- Calidris pusilla
13–15 cm (5-6 in)
Dark legs with partially webbed toes (best seen from rear), short, dark, straight bill, thinner at the tip but not as thin as Western Sandpiper. Most birds have shorter bills than Western Sandpiper but there is much overlap.
Breeding: pale basic color more ochre-brown than on Western Sandpiper with fewer and smaller dark spots on underside and mantle, scapulars with black centers but not showing a strong reddish-brown contrast, and brown or crown and ear-coverts less reddish and contrasting than on Western Sandpiper.
Winter: mostly pale grey upperside, white underside with darker ear-coverts and upper breast.
Juvenile: more uniform on back than western (lacking rufous V) but with a strong scaled effect, pale underside, darker ear-coverts and upper breast than Western Sandpiper. Dark stripes on crown can produce an effect as a dark cap.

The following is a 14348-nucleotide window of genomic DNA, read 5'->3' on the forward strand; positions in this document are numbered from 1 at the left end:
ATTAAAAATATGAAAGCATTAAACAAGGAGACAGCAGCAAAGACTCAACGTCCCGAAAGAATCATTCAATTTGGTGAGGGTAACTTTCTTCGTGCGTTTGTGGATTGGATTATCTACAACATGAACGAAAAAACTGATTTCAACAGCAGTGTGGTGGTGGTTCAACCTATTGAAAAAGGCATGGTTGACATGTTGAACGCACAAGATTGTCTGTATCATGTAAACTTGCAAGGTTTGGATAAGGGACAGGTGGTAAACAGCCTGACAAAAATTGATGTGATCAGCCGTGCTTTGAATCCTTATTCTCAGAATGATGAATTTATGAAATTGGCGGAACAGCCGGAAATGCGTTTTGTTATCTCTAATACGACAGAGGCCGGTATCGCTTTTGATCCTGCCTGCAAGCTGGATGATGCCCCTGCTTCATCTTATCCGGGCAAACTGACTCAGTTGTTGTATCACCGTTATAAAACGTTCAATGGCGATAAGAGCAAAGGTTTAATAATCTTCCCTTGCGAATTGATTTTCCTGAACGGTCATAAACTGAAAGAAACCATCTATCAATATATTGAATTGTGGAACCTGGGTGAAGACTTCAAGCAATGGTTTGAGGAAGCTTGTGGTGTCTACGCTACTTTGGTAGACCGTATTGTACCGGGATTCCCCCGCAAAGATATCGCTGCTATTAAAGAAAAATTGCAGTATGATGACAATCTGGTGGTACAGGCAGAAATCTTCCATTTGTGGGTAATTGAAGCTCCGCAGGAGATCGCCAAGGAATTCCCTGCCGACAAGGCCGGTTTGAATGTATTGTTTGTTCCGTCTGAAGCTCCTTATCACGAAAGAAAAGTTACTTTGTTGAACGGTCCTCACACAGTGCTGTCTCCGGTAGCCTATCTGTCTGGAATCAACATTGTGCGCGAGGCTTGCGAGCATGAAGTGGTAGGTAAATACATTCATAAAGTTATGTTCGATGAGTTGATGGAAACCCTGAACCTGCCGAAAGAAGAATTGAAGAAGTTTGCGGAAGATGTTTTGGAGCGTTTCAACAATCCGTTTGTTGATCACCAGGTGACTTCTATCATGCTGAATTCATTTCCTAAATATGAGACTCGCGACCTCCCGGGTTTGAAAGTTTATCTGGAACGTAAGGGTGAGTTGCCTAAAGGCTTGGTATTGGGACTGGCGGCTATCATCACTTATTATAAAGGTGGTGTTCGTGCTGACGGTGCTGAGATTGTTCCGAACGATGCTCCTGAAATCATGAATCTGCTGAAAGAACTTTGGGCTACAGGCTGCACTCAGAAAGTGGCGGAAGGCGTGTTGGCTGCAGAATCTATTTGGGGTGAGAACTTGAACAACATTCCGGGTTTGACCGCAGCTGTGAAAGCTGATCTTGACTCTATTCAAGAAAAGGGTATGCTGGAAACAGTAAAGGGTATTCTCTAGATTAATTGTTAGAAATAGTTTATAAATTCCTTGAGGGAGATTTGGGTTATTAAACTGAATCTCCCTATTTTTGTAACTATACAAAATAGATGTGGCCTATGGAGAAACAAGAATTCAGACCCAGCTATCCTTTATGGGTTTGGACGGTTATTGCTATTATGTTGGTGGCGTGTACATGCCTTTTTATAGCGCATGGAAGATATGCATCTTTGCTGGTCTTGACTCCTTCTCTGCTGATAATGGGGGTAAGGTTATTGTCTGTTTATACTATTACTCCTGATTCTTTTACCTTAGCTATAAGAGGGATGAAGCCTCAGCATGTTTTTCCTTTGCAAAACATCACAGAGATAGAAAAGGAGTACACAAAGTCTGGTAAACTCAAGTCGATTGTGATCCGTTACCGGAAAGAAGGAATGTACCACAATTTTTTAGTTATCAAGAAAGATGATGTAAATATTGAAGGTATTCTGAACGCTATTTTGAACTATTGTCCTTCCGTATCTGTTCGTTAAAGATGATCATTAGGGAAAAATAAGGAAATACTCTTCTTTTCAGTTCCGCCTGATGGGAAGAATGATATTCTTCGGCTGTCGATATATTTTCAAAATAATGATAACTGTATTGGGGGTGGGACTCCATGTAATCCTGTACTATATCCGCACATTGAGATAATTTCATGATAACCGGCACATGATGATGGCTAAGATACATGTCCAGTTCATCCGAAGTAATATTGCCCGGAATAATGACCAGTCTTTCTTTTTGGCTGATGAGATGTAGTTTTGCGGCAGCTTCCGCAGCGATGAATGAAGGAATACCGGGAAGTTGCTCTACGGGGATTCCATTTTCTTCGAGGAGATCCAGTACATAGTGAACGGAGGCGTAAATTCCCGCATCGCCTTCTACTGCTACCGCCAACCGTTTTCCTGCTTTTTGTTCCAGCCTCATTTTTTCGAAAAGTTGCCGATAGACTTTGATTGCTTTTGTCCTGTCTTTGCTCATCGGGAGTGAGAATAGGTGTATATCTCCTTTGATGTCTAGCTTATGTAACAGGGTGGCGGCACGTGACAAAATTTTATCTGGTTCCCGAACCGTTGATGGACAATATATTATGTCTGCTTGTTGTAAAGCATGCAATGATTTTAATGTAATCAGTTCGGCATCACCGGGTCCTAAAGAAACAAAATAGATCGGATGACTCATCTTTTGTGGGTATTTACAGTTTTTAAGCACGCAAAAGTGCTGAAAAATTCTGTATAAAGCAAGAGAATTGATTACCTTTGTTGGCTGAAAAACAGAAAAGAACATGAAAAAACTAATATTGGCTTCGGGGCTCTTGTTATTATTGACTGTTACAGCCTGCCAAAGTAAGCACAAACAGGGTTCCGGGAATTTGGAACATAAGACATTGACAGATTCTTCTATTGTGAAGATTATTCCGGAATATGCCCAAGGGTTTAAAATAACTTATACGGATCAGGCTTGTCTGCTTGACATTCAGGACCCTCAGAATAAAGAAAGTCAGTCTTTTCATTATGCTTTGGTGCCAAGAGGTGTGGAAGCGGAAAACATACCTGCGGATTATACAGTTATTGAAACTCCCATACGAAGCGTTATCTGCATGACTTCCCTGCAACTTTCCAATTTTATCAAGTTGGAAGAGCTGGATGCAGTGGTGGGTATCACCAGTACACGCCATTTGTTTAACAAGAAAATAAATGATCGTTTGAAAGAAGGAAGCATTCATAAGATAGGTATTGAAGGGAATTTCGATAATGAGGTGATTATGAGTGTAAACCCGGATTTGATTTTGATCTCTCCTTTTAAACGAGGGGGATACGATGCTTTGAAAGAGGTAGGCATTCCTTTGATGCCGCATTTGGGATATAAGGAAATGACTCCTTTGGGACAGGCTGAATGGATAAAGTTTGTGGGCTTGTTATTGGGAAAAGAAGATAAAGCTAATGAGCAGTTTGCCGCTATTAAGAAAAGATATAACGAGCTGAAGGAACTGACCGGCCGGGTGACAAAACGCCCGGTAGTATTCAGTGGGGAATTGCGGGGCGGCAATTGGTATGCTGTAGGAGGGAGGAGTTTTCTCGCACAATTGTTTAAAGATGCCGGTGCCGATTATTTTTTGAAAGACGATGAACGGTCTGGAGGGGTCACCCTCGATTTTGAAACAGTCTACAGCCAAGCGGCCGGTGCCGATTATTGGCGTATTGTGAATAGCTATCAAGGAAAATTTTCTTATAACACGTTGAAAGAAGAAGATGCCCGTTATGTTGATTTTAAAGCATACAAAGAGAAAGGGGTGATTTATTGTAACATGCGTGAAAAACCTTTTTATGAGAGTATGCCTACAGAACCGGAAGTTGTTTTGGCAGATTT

Western Sandpiper: which has a longer bill
Breeds Arctic North America; winters to southern South America, less commonly in the Caribbean and Central America.
Migration to a large extent takes place as a non-stop flight from eastern Canada or New England to South America.
Vagrants appear in Europe most years.
They breed in tundra near water. On passage and their wintering grounds is frashwater and salt marshes, coastal bays, lakes and mudflats.
Click on photos to enlarge the images
The female chooses one from several shallow scrapes formed by the male. The four eggs are incubated by both adults.
The diet includes aquatic insects and crustaceans, foraged for on mudflats.
- Clements, J. F., T. S. Schulenberg, M. J. Iliff, D. Roberson, T. A. Fredericks, B. L. Sullivan, and C. L. Wood. 2018. The eBird/Clements checklist of birds of the world: v2018. Downloaded from http://www.birds.cornell.edu/clementschecklist/download/
- Collins Field Guide 5th Edition
- Collins Bird Guide ISBN 0 00 219728 6
- BF Member observations
- BirdForum Opus contributors. (2023) Semipalmated Sandpiper. In: BirdForum, the forum for wild birds and birding. Retrieved 7 December 2023 from https://www.birdforum.net/opus/Semipalmated_Sandpiper
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